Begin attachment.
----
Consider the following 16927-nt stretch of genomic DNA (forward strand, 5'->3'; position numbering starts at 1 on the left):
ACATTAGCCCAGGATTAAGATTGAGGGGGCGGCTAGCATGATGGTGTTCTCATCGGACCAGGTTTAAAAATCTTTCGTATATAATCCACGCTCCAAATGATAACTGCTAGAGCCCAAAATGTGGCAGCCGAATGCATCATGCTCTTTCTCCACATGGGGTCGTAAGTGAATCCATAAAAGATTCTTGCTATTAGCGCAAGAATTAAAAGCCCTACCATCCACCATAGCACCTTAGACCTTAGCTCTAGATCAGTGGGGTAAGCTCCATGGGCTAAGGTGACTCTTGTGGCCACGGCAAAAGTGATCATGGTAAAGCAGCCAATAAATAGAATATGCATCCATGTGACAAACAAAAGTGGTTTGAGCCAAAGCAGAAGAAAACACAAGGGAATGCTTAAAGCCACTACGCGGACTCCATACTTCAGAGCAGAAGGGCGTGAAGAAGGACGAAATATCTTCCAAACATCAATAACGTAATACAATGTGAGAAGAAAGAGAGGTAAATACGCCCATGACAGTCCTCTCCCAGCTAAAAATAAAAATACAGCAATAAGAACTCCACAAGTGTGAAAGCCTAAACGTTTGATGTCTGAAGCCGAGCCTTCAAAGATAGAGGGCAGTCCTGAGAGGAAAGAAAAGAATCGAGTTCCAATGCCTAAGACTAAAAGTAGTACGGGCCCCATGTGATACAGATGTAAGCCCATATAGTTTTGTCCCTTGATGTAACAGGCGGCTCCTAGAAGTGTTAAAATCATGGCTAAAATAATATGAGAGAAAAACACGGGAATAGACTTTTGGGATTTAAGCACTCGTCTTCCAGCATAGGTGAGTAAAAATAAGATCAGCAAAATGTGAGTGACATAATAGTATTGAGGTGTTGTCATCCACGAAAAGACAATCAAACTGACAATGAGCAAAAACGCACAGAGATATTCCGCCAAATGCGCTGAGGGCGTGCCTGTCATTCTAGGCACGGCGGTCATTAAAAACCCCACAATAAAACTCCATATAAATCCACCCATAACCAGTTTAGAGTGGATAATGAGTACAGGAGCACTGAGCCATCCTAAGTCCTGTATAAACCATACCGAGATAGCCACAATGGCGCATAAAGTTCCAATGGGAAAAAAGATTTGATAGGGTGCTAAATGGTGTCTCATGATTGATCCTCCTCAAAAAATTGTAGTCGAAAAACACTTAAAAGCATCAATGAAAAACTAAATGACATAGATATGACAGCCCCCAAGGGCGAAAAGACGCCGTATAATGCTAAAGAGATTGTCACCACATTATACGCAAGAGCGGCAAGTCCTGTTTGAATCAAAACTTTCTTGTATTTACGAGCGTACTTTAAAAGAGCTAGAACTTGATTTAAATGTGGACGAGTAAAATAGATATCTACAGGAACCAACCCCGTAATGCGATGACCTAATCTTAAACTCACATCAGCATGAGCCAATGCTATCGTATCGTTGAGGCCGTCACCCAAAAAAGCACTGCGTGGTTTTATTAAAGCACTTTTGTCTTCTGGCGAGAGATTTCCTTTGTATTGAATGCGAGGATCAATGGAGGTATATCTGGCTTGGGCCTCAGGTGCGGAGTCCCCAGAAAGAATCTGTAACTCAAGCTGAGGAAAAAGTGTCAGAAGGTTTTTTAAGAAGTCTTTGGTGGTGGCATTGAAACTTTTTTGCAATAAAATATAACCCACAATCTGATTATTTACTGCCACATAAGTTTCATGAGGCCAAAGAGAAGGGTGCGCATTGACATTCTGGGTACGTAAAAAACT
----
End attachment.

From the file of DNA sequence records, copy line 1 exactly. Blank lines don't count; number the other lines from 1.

Consider the following 16927-nt stretch of genomic DNA (forward strand, 5'->3'; position numbering starts at 1 on the left):